How might an mRNA vaccine work against pancreatic cancer?

My colleagues and I published our findings on immune protection in long-term pancreatic cancer survivors in Nature in November 2017. While we were working on this, we also looked at ways to deliver neoantigens to patients as vaccines. We were particularly interested in mRNA vaccines, a new technology that we thought held great promise. Vaccines use mRNA, part of the genetic code, to teach cells in your body to make a protein that triggers an immune response.

By chance, at this point, BioNTech co-founder and CEO Uğur Şahin emailed us that he had read our paper and was interested in our ideas. At the end of 2017 we flew to Mainz, Germany, where BioNTech is based. At that time they were still a little known company. We had dinner with Uğur and his team in Mainz, as well as Ira Mellman of Genentech, who worked with BioNTech to bring mRNA vaccine technology to cancer patients. We discussed the potential of mRNA vaccines for pancreatic cancer.

Developing an effective cancer vaccine is difficult. Because cancer arises from our own cells, it is much more difficult for the immune system to distinguish proteins in cancer cells as foreign than proteins in pathogens such as viruses. But major advances in cancer biology and genome sequencing are now making it possible to design vaccines that can tell the difference. This builds on important work by MSK, which has shown how crucial tumor mutations are to eliciting an immune response. We were all optimistic about the potential and decided to go ahead.

How does it work? How is the mRNA vaccine tailored to a person’s individual tumor?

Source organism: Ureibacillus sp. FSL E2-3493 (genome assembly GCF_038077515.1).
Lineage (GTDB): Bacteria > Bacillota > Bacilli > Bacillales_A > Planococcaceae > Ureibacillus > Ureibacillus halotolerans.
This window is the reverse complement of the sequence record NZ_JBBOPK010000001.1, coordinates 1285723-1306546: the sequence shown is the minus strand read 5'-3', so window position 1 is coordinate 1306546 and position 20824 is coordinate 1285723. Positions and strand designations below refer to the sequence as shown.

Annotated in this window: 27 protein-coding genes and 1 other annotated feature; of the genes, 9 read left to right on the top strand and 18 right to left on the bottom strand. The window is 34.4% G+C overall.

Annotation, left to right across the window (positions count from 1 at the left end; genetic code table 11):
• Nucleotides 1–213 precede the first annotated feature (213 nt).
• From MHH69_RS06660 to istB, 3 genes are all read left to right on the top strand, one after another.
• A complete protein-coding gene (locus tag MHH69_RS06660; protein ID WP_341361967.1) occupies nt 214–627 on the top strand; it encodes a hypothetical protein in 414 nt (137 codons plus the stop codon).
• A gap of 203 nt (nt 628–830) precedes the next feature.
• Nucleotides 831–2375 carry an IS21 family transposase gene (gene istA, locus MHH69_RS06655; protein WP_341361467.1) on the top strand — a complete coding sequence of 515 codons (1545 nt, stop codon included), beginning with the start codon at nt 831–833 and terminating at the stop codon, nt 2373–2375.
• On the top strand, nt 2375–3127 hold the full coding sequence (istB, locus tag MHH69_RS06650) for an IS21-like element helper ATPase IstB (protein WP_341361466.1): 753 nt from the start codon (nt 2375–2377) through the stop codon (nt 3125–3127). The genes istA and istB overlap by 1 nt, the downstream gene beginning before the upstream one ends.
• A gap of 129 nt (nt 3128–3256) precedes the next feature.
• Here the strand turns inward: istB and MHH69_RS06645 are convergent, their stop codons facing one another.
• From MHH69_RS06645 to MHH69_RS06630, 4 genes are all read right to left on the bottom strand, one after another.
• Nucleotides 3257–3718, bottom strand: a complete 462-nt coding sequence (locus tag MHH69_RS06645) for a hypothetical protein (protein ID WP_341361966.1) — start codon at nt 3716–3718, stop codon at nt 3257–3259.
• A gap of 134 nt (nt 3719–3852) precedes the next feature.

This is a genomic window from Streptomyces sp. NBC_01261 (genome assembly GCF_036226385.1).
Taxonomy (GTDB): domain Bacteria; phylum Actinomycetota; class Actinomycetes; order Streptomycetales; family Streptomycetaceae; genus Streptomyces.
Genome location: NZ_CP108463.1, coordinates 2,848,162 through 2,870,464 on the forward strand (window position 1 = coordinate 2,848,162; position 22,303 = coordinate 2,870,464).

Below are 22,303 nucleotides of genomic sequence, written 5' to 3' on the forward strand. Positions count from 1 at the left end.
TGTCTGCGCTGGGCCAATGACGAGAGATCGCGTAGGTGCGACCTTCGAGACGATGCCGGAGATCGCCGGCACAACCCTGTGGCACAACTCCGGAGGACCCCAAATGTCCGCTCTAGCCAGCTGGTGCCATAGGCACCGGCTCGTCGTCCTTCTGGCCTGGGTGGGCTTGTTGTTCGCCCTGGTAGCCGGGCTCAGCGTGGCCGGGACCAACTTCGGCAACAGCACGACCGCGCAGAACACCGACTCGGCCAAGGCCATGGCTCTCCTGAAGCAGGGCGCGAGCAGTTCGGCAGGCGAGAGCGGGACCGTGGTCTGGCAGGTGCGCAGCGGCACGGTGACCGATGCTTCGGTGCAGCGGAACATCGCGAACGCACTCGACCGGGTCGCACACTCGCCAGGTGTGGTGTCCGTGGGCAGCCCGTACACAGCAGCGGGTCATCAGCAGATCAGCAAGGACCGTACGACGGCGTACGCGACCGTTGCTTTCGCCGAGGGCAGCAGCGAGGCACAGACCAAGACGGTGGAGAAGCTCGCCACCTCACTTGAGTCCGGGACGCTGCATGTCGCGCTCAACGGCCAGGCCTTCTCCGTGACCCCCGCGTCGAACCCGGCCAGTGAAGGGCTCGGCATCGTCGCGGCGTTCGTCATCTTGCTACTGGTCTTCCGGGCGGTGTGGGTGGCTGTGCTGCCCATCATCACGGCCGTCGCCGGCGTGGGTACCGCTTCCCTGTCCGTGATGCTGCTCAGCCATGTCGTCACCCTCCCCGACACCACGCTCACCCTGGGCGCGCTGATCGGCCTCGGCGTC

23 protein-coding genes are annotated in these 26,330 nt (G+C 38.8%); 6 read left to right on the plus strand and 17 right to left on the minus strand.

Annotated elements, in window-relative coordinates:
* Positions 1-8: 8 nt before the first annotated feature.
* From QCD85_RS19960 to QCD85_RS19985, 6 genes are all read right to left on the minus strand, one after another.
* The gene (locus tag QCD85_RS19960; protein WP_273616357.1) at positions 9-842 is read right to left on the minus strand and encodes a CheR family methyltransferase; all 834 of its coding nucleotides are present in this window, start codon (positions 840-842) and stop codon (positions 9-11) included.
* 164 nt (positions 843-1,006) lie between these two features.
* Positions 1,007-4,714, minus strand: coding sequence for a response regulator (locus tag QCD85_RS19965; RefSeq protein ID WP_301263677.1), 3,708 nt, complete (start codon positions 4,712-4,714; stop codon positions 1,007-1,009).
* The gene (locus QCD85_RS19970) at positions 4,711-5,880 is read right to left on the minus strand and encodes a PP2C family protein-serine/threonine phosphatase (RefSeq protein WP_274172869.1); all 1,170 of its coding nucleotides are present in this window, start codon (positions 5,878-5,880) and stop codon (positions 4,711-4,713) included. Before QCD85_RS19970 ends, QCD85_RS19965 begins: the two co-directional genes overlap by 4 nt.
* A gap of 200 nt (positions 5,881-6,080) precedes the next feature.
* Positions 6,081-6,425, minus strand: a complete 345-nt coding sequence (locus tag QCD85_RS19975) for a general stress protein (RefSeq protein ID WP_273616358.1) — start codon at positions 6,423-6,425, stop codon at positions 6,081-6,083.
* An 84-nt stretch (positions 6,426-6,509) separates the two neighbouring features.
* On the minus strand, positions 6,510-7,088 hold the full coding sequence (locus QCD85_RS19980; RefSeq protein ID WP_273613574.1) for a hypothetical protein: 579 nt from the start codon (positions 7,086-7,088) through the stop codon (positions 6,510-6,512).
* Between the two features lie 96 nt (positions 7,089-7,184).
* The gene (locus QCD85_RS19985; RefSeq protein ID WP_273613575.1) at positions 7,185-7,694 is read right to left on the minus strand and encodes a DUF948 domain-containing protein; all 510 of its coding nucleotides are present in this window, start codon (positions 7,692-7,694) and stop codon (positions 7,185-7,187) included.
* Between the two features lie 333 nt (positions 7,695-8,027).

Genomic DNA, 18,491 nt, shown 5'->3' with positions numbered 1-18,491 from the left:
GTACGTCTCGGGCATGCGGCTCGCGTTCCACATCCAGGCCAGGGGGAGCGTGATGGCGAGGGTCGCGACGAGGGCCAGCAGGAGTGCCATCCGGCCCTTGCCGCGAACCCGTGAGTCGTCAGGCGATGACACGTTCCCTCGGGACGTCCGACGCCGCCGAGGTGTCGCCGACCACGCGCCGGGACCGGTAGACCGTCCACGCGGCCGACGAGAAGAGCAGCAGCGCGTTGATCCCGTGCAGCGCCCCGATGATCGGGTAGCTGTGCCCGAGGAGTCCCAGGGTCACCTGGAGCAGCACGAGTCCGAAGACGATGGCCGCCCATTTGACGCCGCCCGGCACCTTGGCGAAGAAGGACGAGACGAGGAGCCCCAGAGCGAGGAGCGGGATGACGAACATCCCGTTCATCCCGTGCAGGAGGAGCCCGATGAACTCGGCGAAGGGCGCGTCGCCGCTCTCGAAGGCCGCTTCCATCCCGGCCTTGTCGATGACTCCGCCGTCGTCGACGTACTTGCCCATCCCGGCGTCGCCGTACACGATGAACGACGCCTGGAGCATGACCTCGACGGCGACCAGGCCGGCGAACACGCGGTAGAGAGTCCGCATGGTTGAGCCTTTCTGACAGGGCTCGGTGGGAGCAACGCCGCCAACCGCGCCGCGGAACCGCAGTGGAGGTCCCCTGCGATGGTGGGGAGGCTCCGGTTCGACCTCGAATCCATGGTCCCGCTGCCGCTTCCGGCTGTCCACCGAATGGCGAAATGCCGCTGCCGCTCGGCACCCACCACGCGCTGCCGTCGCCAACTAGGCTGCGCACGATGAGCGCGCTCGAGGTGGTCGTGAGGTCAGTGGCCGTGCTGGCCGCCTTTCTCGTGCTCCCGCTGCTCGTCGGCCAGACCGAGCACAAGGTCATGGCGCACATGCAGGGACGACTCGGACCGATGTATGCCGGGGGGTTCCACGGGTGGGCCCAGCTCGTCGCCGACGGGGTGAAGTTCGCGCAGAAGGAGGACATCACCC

After a patient has a pancreatic tumor surgically removed, the tumor is genetically sequenced to look for mutations that produce the best neoantigen proteins – that is, the neoantigens that appear most foreign to the immune system. The vaccine is made with specific mRNA for these proteins in that person’s tumor. While the vaccine is being made, the patient is given a single dose of a checkpoint inhibitor drug. We believe that checkpoint inhibitors can work together with these vaccines to enhance the immune response against tumors.

When the mRNA vaccine is injected into a person’s blood, it triggers immune cells called dendritic cells to make neoantigen proteins. Dendritic cells also train the rest of the immune system, including T cells, to recognize and attack tumor cells that express the same proteins. When T cells are on high alert to destroy cells that carry these proteins, the cancer may be less likely to return.

In December 2019, we enrolled the first patient in a clinical trial to test the safety of this vaccine. The process of making the grafts was challenging. For example, the COVID-19 vaccines are not personalized – every vaccine is the same – so it is easy to mass produce them.

The mRNA cancer vaccine must be made individually for each patient based on their tumor. To do this, we have to perform a very complex cancer operation to remove the tumor, send the sample to Germany, have it sequenced, make the vaccine and then send it back to New York – all in a short time. Fortunately, we were up to the task and completed the enrollment of our target total of 20 patients almost a year ahead of schedule.

How did you manage to conduct the clinical study in the middle of a pandemic?